Chevalier, by Mary Calmes
Sequel to Romanus
Publisher: Dreamspinner Press
Release Date: May 27, 2016
Rating: 3 out of 5 stars
Fireman Mason James thought finding out he is a Romanus—a rare class of gargoyle—would be the surprise of a lifetime, but he’s proven wrong when he discovers he is the son of a comte and goji nobility. But his newly discovered family doesn’t think his gargoyle lover, Luc, is good enough for a goji of Mason’s stature—how could a warrior ever be? But despite the Moreaus’ uncertainty and elitism, they are Mason’s only chance to unravel the mystery behind his mother’s death, find a solution for the class divide that might separate him from Luc, and discover what it truly means to be a Romanus.
I read and enjoyed Romanus and the unique take on shifters, so I was happy to see a sequel to it. Chevalier picks up where Romanus leaves off, and goes more into the gargoyle mythology, which was a big gaping hole in the first book.
This book was an enjoyable read, and at times a fun one. But it felt so superficial, like there was nothing beneath the surface to really latch onto, and left a dissatisfied feeling in my mouth by the end.
What I did like? The way Mason and Luc are clearly devoted to one another, and the way they protect and trust each other. I also really enjoyed the mythological aspects, and the way Mary ties her shifters into Christian mythology. It felt fresh, unlike other shifter stories.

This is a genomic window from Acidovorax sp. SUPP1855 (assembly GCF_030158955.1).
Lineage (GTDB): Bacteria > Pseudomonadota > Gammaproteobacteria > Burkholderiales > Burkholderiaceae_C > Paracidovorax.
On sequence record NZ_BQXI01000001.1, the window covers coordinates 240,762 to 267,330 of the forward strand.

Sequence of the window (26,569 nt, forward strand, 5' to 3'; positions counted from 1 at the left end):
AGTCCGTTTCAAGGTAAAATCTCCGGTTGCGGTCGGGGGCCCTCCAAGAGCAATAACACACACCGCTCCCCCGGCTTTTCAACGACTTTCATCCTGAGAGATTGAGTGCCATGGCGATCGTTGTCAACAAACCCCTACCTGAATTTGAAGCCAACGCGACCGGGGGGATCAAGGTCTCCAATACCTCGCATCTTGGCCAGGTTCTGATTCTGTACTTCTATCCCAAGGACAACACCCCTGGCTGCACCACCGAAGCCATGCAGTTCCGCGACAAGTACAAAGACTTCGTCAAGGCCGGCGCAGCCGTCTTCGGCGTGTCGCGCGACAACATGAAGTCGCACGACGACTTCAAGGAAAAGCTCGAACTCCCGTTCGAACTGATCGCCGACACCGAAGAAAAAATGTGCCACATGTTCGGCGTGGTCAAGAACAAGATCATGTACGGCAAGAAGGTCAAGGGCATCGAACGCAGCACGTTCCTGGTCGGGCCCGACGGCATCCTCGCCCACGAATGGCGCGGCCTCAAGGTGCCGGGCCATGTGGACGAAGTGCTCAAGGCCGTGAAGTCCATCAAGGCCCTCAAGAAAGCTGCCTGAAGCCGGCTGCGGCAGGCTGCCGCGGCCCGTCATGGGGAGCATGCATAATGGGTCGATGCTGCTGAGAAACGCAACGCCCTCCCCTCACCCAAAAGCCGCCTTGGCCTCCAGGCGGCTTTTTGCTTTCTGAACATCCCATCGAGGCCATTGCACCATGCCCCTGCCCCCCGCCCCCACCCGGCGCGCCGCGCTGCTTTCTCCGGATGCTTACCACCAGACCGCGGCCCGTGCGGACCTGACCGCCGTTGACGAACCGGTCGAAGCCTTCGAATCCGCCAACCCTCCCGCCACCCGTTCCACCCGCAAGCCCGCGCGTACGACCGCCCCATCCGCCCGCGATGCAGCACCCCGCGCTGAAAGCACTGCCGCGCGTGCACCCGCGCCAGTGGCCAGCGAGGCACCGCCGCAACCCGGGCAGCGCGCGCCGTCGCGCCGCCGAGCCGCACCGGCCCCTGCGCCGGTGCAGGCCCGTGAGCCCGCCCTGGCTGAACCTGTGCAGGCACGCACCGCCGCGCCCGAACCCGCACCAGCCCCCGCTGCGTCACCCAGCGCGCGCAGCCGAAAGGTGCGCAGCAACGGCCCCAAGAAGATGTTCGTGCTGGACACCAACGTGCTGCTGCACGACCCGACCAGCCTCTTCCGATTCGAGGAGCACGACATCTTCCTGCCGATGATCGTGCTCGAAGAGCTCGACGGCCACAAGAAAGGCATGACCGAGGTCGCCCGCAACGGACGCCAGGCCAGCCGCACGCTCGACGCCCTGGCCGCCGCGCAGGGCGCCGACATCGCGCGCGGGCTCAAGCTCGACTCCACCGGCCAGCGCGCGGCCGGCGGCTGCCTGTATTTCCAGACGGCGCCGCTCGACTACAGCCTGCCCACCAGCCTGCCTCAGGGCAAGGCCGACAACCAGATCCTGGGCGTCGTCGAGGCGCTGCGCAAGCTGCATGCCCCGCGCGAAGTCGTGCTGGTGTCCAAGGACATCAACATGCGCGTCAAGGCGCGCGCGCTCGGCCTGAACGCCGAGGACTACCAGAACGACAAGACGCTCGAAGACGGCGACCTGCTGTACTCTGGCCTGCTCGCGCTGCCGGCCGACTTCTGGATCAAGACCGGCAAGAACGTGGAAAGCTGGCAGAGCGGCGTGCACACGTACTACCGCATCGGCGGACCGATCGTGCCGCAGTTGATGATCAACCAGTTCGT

What I didn’t like? The weird, abrupt characterizations. They way Mason supposedly forms bonds with characters after only talking to them once. They complete lack of antagonism– even when something bad happens to Mason, it’s hand-waved away in a few sentences and everyone promptly forgets about it. There was no tension, which made the book fall flat.
I don’t regret reading this, because I think it answered a lot of the questions I had after reading Romanus, but it was just an average novella that didn’t have emotional depth.
Mary Calmes lives in Lexington, Kentucky, with her husband and two children and loves all the seasons except summer. She graduated from the University of the Pacific in Stockton, California, with a bachelor’s degree in English literature. Due to the fact that it is English lit and not English grammar, do not ask her to point out a clause for you, as it will so not happen. She loves writing, becoming immersed in the process, and falling into the work. She can even tell you what her characters smell like. She loves buying books and going to conventions to meet her fans.
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I received an advanced copy of this novel in exchange for a fair and honest review.